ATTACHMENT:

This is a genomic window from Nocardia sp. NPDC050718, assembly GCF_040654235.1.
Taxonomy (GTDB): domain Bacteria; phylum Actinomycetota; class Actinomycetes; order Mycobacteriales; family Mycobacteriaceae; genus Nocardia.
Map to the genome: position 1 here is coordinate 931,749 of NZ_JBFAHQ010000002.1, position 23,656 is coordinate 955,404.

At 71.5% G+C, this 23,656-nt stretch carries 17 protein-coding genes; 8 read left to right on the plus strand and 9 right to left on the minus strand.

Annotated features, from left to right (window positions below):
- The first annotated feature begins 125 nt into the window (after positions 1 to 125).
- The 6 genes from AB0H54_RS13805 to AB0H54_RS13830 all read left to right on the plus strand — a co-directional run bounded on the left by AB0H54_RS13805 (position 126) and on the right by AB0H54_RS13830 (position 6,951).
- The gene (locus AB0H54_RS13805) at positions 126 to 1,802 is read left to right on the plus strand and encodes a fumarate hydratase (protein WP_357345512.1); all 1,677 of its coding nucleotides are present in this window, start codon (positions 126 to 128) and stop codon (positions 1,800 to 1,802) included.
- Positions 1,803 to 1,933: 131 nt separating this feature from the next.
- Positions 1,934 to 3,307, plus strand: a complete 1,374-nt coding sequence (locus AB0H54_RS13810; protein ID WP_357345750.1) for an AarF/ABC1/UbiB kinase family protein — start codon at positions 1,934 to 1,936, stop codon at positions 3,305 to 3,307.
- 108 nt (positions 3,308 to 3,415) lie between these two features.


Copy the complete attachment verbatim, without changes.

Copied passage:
This is a genomic window from Nocardia sp. NPDC050718, assembly GCF_040654235.1.
Taxonomy (GTDB): domain Bacteria; phylum Actinomycetota; class Actinomycetes; order Mycobacteriales; family Mycobacteriaceae; genus Nocardia.
Map to the genome: position 1 here is coordinate 931,749 of NZ_JBFAHQ010000002.1, position 23,656 is coordinate 955,404.

At 71.5% G+C, this 23,656-nt stretch carries 17 protein-coding genes; 8 read left to right on the plus strand and 9 right to left on the minus strand.

Annotated features, from left to right (window positions below):
- The first annotated feature begins 125 nt into the window (after positions 1 to 125).
- The 6 genes from AB0H54_RS13805 to AB0H54_RS13830 all read left to right on the plus strand — a co-directional run bounded on the left by AB0H54_RS13805 (position 126) and on the right by AB0H54_RS13830 (position 6,951).
- The gene (locus AB0H54_RS13805) at positions 126 to 1,802 is read left to right on the plus strand and encodes a fumarate hydratase (protein WP_357345512.1); all 1,677 of its coding nucleotides are present in this window, start codon (positions 126 to 128) and stop codon (positions 1,800 to 1,802) included.
- Positions 1,803 to 1,933: 131 nt separating this feature from the next.
- Positions 1,934 to 3,307, plus strand: a complete 1,374-nt coding sequence (locus AB0H54_RS13810; protein ID WP_357345750.1) for an AarF/ABC1/UbiB kinase family protein — start codon at positions 1,934 to 1,936, stop codon at positions 3,305 to 3,307.
- 108 nt (positions 3,308 to 3,415) lie between these two features.